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Since you brought up Arwen at the Ford again, I am sorry that this so adversely affected your enjoyment of the movie. For me the movie was a three hour spectacle that showed Frodo's courage many times. I understood that the incident at the Ford of Rivendell was used for another purpose.
Perhaps you might remember how Frodo in the movie has enuf courage to remove the Ring at Amon Hen without the help of Gandalf, which he needed in the Book. Defying Sauron in compensation for defying the Nazgul--there's a trade that I could accept.
 

Elanor2

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Hi Harad,

Do not get me wrong. I enjoyed the movie and I think that, given the limitations of the movie media compared with the book, they did a great job. The whole beginning was beautifully done, and I love the Hobbit village and most of the caracters. The landscape was superb. I like also the idea to give more role to Arwen.

But there are two points in which I really disagree with the director, both related to the casting. Aragorn and Frodo are for me, even more than Gandalf, the pivot figures of the whole book. I love both, specially Frodo. The actors do a great job, but I always pictured them as strong and mature persons, and in the movie they look almost like pimpled troubled adolescents! And instead of compensating their looks by showing their inner strength, what happens? Fordo does not defy the Nazgul at the ford and Aragorn is not even sure if he really wants to be king. What a pity!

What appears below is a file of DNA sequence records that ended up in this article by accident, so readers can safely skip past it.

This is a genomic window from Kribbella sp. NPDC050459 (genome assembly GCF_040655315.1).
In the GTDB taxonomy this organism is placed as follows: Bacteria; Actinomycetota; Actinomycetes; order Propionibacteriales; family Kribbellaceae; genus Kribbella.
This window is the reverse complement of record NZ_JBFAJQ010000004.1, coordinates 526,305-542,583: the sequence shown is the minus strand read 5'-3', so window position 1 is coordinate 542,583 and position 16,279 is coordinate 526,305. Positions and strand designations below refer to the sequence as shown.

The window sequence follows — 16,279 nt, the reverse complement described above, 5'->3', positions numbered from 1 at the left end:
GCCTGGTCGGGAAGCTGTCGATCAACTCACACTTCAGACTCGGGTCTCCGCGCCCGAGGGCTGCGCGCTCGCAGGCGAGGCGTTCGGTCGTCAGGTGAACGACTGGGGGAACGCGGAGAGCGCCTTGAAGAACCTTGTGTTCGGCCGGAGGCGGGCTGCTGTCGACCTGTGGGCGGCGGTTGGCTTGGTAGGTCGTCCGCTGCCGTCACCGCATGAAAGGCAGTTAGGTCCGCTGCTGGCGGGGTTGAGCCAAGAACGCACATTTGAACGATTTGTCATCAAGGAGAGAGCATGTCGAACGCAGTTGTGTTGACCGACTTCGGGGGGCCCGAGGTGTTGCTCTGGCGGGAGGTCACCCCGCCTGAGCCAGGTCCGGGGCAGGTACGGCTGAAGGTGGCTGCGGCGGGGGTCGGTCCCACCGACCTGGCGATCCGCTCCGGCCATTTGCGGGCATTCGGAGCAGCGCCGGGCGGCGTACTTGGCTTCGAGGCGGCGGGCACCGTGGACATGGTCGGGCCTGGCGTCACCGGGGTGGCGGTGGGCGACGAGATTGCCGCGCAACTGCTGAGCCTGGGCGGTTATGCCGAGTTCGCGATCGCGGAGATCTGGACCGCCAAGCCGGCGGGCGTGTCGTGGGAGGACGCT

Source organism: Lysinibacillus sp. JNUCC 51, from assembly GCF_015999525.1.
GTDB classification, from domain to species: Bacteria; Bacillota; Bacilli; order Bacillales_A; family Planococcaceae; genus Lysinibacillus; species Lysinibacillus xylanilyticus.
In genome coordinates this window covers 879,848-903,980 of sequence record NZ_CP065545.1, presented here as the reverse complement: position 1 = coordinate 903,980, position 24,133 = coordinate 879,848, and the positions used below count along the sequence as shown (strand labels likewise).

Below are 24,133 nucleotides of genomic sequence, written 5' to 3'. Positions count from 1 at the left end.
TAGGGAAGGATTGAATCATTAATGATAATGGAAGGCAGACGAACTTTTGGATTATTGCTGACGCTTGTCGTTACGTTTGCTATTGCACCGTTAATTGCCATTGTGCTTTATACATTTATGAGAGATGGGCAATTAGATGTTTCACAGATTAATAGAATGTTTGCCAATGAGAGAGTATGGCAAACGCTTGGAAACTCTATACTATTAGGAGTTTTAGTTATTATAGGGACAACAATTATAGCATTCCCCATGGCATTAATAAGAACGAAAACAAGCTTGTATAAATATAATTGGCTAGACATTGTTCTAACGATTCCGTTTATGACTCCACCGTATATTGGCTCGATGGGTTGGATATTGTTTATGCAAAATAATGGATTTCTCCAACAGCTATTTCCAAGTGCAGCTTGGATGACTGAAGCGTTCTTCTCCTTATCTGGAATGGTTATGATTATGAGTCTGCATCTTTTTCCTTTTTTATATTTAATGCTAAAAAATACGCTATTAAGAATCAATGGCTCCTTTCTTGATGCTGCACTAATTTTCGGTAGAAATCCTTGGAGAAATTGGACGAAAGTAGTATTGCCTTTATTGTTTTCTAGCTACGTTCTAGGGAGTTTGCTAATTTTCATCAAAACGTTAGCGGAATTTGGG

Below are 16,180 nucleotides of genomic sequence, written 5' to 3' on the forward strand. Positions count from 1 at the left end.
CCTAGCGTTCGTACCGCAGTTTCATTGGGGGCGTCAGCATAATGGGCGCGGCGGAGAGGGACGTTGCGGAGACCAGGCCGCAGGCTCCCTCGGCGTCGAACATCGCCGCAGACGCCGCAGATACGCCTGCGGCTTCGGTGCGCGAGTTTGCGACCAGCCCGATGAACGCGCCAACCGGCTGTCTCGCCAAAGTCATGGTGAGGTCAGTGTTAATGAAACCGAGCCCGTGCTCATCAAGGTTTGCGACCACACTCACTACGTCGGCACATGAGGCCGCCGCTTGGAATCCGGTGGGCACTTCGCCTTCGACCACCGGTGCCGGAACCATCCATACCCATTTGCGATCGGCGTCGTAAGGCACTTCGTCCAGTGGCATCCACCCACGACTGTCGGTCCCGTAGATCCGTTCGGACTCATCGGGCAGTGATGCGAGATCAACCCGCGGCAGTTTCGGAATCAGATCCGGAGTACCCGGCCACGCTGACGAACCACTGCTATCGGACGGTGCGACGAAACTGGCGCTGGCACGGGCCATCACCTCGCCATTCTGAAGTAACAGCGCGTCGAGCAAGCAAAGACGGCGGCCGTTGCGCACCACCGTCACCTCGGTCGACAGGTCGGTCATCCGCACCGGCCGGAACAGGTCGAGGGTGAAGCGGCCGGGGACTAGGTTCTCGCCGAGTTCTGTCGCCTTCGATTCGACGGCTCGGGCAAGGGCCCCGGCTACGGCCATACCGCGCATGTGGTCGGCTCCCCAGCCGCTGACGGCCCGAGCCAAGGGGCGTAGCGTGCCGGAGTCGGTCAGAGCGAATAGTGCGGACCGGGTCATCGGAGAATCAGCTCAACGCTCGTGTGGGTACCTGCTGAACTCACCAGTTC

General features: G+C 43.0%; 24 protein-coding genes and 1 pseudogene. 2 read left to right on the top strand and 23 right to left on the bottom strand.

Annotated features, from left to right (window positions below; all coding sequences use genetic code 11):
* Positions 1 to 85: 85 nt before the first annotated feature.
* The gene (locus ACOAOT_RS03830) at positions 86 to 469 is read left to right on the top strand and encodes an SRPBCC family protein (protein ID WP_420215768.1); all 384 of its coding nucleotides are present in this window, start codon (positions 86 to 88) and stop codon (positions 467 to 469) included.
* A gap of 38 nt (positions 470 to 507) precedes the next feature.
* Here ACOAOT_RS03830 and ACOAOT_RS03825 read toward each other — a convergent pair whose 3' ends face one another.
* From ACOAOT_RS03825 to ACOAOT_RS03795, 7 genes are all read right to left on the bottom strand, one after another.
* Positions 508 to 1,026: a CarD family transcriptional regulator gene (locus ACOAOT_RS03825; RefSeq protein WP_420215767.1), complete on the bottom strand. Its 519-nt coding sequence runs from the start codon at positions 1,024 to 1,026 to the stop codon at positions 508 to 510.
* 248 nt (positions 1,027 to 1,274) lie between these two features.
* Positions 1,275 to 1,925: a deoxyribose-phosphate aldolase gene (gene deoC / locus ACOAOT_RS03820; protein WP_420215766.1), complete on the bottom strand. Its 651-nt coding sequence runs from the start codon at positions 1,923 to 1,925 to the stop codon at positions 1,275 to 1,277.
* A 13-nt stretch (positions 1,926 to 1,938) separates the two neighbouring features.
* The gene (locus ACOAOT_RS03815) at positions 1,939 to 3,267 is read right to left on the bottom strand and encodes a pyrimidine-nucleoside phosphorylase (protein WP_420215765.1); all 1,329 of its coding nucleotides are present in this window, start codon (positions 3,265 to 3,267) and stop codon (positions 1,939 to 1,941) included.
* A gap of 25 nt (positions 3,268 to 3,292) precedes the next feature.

That's what really makes me angry. Well. I vented my feelings finally. Let's go back to the original subject. :)

Regards. Elanor2
 

Goro Shimura

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Regarding Arwen's role...

It would have been more in keeping with the spirit of the book to show Arwen at Rivendell... Perhaps with a single well done exchange of glances... (and a brief conversation between Bilbo and Aragorn)... we could have gotten the idea that *something* might be going on... but that work was to be done before anyone was going to "live happily ever after...."



I completely agree with Grond and Elanor2 about how the new Arwen ruins the contrast between the Arwen-Aragorn and Eowyn-Aragorn relationships.

Eowyn's now just going to be *another* girl that's "chasing" after this handsome hunk.

Arwen in the movie is indiscrete, aggressive, overly assertive, and she dominates Aragorn and controls their relationship. She comes off as a giddy teenager-- NOT a (what?) thousand year old Queenly austere immortal.

Oh... and Elrond should have commanded the river-- not her!